I decided to blog about the toucan today because even though I know what they look like, I know almost nothing else about them. Other than the fact that toucans like Froot Loops, I’m pretty ignorant. I thought the ‘toucan’ was a species of bird, but as usual, I’m wrong. They are instead a family of birds, called the Ramphastidae.

Toucans live in tropical and subtropical forests in Central and South America. They generally live in tree hollows, either naturally made or created by those wondrous animal architects, the woodpecker. These holes often are quite small, so the toucan uses a unique bone formation in its tail that allows the bird to curl its tail over its back, and tucks its beak under a wing to save space.

A keel-billed toucan, sporting a wonderfully coloured bill. Image By Andy Morffew, CC BY 2.0

Speaking of beaks, the toucan’s is ridiculous. It’s just crazy. I can’t imagine carrying something like that around my entire life. Although in some species of toucan their bills can be almost half their body length, they are extremely light. This is due to the structure of the bill; it’s made with struts of bone filled with light keratin. Even so, just because it’s light doesn’t mean it would be fun to have – I think it would be amazingly unwieldy.

But toucans’ oversized bills do have a purpose – we’re just still trying to figure out exactly what this is. In most birds (and other animals) an exaggerated trait that has no clear functional purpose usually has to do with reproduction. For example, male peacocks are brightly coloured and have unbelievably large tails to attract females. With the toucan, however, this doesn’t seem to be the case. Females and males both sport large colourful beaks, which suggests that sexual selection is not the cause for the toucan’s distinguishing feature.

There are a couple of theories about the function of the toucan’s beak, most of which seem fairly valid, and the true purpose is probably a combination of all of them. One major probable function of the toucan’s bill is for thermoregulation, as it is a very efficient organ for heat exchange (much like an elephant’s ears). Another theory is that the bill is used for camouflage; it is a very bright coloured beak and likely blends in well in tropical forests. The bill also assists in feeding, giving toucans the ability to reach fruit that they otherwise couldn’t. As well, it may intimidate smaller birds, letting toucans guard fruits and nesting sites, and can be used to reach into tree hollows and raid nests of other birds.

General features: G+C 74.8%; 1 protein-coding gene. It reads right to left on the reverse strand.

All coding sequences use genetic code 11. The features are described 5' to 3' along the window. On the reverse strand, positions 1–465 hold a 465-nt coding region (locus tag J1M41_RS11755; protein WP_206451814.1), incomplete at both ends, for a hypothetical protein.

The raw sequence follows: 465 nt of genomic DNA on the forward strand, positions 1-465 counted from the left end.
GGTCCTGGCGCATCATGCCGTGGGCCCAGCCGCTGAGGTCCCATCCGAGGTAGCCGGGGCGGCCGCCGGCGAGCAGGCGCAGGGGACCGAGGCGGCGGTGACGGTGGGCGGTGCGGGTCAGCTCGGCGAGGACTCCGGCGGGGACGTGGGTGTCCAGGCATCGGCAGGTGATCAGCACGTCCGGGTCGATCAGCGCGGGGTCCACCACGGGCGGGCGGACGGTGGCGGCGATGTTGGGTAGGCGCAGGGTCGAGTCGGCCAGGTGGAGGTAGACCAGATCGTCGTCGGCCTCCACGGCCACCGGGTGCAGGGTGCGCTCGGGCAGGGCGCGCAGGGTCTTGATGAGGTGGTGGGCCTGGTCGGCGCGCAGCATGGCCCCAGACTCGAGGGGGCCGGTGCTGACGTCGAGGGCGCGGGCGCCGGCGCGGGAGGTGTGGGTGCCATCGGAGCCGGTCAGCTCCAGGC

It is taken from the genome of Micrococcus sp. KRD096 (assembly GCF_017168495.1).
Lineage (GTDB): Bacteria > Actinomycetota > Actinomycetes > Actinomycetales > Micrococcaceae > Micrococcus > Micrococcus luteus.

Toucans eat mostly fruit, usually hopping from branch to branch and plucking fruit around it with its beak. They are capable of easily regurgitating large seeds without damaging them, as well as swallowing smaller ones. In this way toucans help spread seeds over large distances. Toucans also raid nests, eat insects and small reptiles and frogs. This helps supplement their diet with protein, something that might be hard to get on a fruit only regimen.

A toco toucan, the biggest species of toucan, grabbing a quick drink. Image By Charles James Sharp – Own work, from Sharp Photography, sharpphotography, CC BY-SA 4.0

These birds are monogamous, and lay two to four glossy white eggs per clutch. They can have two or three broods a year, which sounds like a lot of to me, but at least the male toucan helps raise the chicks. The chicks have to stay in the nest for at least eight weeks so that those silly beaks can form.

Toucans are quite interesting birds, and I’m glad I finally know more about them. Apparently they very intelligent and playful, and some species are extremely hardy so they make great pets. Despite this and their attractive colouring, many species of toucan aren’t yet endangered, which is great news. On that happy note, thanks for reading and have a great day!

Cover image By Basa Roland, CC BY-SA 3.0